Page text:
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“The most important thing in communication is hearing what isn’t said.”

 Peter Drucker

Talking To People

Interestingly, there are only a few jobs where you don’t have to talk to people.

Dog walker and fire tower attendant are the first two that come to my mind.  Night security guard and heavy equipment operator are two other professions where you don’t have to talk to people.

But for the most part, every job, at some point, causes you to need to talk to people.

And as Pete Drucker is quoted, the active listening component of talking to people is the most important.


Most business people and entrepreneurs are deluged in data.

We can get all kinds of data to apply to our key metrics in managing our business if we wish.  For example, data about our customers, traffic, and competition is available.  We can learn about our past business practices and estimates of our future business needs.  Data can be found about our products and what our competition is doing to compete.

So much data can be found that we really don’t have to talk to anyone to know how to manage our businesses—or so some would like for you to think.

Need to Talk to People

First, we need to understand that most data is nonsense.

Oh, it’s real data, but it is data framed around specific queries that most likely are not identical to your business.  In industry, this is called being “precisely inaccurate.”

Second, talking to and listening to the customers, vendors, and employees has a historical track record of enviable success.  Study after study reveals the fascinating insights discovered from personal interactions.

Successful business people and entrepreneurs know that the physical act of talking to a person is a non-negotiable component of success.

How to Talk to People

Many business people don’t effectively communicate with other people out of fear.  Instead, they fear failure because they don’t know how to talk to people.

Here are several ideas to overcome the fear of actively engaging with other people.

  1. Mind your manners

This means greeting people with a “hello,” saying “nice to meet you,” “thank you,” and “goodbye.” It seems obvious, but when you’re communicating with your customers through a computer screen all day, it’s easy to forget there’s a human on the other end.

  1. Keep it positive

Be conscious of your word choices and their connotation.  Avoid negative language like “that isn’t possible,” “we can’t,” “we don’t,” “but,” or an outright “no.”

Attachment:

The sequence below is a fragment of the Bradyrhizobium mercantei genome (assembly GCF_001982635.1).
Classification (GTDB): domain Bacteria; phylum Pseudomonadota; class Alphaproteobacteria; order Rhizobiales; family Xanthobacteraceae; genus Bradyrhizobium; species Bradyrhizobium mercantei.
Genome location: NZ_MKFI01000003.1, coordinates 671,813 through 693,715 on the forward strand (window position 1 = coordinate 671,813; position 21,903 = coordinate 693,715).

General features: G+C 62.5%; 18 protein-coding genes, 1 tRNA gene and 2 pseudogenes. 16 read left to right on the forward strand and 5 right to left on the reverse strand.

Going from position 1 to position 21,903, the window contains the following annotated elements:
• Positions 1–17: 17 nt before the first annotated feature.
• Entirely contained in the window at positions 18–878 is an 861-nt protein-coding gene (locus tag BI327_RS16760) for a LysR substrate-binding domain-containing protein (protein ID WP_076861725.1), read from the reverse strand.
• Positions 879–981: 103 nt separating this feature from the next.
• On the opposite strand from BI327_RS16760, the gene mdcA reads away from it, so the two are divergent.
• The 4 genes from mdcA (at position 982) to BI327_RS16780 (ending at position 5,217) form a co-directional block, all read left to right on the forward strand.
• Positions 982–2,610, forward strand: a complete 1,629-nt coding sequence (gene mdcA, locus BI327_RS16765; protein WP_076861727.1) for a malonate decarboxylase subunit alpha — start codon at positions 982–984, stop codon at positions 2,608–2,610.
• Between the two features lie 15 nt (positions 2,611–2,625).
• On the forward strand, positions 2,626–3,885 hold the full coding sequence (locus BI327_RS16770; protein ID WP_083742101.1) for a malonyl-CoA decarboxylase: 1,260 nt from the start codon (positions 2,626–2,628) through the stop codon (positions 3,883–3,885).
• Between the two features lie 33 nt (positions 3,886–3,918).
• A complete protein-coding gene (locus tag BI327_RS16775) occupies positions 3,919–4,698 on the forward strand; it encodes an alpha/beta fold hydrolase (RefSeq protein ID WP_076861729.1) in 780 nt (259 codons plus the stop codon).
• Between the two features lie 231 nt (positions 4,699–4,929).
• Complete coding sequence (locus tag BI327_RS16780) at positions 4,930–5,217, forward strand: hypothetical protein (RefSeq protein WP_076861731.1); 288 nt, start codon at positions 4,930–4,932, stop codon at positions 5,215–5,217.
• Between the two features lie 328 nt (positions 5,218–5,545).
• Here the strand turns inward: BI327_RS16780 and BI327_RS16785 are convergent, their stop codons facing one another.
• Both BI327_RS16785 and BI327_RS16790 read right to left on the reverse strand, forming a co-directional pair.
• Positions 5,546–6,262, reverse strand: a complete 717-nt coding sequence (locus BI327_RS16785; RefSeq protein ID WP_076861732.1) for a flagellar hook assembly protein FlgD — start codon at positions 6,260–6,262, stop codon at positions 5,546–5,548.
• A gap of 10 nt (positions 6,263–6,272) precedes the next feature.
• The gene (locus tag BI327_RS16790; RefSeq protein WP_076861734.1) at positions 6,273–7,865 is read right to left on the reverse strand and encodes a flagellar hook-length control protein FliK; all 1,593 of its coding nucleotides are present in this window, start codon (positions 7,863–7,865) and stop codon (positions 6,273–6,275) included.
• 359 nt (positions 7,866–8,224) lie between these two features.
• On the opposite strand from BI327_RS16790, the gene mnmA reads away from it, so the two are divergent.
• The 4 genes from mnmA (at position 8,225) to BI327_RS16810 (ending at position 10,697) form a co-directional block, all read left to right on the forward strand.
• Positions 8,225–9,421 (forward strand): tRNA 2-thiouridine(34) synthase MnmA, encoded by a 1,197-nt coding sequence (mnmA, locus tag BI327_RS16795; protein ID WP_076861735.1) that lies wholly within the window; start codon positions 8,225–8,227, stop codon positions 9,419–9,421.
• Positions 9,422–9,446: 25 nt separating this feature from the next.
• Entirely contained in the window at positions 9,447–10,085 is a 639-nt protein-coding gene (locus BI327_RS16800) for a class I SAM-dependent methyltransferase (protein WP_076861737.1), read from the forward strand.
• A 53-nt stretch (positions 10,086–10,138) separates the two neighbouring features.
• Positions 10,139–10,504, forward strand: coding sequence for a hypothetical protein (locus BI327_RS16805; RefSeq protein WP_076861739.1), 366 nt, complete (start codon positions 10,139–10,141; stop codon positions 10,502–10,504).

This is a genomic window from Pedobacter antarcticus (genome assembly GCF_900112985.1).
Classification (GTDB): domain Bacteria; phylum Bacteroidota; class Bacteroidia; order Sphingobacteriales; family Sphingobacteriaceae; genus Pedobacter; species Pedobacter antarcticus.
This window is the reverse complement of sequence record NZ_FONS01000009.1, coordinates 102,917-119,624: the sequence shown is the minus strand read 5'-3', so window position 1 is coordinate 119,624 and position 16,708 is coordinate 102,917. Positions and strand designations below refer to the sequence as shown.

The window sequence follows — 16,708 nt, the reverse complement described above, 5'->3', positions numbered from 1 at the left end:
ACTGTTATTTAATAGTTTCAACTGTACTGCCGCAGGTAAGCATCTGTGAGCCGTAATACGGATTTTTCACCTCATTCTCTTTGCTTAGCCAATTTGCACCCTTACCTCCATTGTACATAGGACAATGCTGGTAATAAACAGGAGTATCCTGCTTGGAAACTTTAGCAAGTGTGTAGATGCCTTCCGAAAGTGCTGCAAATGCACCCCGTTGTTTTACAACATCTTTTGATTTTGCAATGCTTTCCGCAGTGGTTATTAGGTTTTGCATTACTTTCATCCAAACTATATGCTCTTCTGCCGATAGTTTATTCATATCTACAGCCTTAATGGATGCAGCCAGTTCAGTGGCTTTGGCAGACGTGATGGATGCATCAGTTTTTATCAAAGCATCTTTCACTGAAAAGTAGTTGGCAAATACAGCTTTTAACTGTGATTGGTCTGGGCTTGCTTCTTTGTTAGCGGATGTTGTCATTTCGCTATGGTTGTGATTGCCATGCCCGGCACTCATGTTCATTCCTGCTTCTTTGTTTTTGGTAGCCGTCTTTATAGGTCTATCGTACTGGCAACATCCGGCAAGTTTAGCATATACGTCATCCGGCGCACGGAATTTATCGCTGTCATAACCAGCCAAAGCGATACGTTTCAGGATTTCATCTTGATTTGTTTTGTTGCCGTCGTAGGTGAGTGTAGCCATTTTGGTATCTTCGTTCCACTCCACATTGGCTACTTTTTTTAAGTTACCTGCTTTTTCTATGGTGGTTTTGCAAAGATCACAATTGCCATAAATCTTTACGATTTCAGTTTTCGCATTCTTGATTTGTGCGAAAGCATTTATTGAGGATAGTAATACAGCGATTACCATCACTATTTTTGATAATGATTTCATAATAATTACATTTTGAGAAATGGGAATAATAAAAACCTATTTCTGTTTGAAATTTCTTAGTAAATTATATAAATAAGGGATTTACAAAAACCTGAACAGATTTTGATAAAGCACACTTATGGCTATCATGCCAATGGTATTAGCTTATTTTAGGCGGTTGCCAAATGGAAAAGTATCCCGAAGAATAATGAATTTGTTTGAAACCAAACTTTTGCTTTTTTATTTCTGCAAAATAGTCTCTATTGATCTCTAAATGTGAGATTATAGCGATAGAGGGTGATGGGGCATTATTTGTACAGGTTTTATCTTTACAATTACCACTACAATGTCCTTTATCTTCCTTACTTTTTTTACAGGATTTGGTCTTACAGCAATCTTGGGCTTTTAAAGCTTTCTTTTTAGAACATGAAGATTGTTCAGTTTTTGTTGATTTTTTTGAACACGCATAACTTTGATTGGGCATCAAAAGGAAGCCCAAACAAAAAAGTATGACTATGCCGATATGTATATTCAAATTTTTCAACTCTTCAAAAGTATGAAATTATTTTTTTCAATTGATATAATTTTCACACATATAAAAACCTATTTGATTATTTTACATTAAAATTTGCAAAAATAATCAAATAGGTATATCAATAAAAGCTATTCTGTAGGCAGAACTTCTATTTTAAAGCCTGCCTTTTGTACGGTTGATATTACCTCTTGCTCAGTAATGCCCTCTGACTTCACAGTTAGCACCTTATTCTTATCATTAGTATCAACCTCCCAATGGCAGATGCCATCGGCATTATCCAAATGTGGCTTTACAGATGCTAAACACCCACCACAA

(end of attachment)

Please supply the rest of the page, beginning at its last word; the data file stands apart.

1. Don’t ghost them

Many conversations require you to follow up.  Don’t miss this opportunity for a second conversation.

  1. Treat them like your colleagues

Everyone we talk to—customer, employee, vendor, or stranger—is a real human.  Everyone should be shown the same courtesies and respect.

  1. Listen more than you talk

Your instinct may be to drive the conversation.  Don’t.  Ask broad, open-ended questions and then sit back and listen, asking only a few prompting or clarifying questions.

The Bible

James 1:19 says:

Know this, my beloved brothers: let every person be quick to hear, slow to speak, slow to anger;

And Ephesians 4:29 says:

Let no corrupting talk come out of your mouths, but only such as is good for building up, as fits the occasion, that it may give grace to those who hear.

Whether speaking to a family member or a stranger, our communication should always come forth in a loving manner.  Otherwise, our testimony is damaged, as is the name of Jesus Christ, when His people fail to guard their tongues.

The best way to be sure what comes from our mouths is pure is to be aware of what is in our hearts.  As Jesus reminded the Pharisees,

“Out of the overflow of the heart, the mouth speaks.” (Luke 6:45)

If our hearts are filled with ungodliness, it will eventually come forth in our speech, no matter how hard we try to restrain it.

Business leaders need to be effective at talking. 

This is not that they dominate the conversation, are eloquent, or use multi-syllable words.  Instead, they get the most from talking to someone—the dialogue is authentic, sincere, and informative.  And most importantly, they listen from the heart.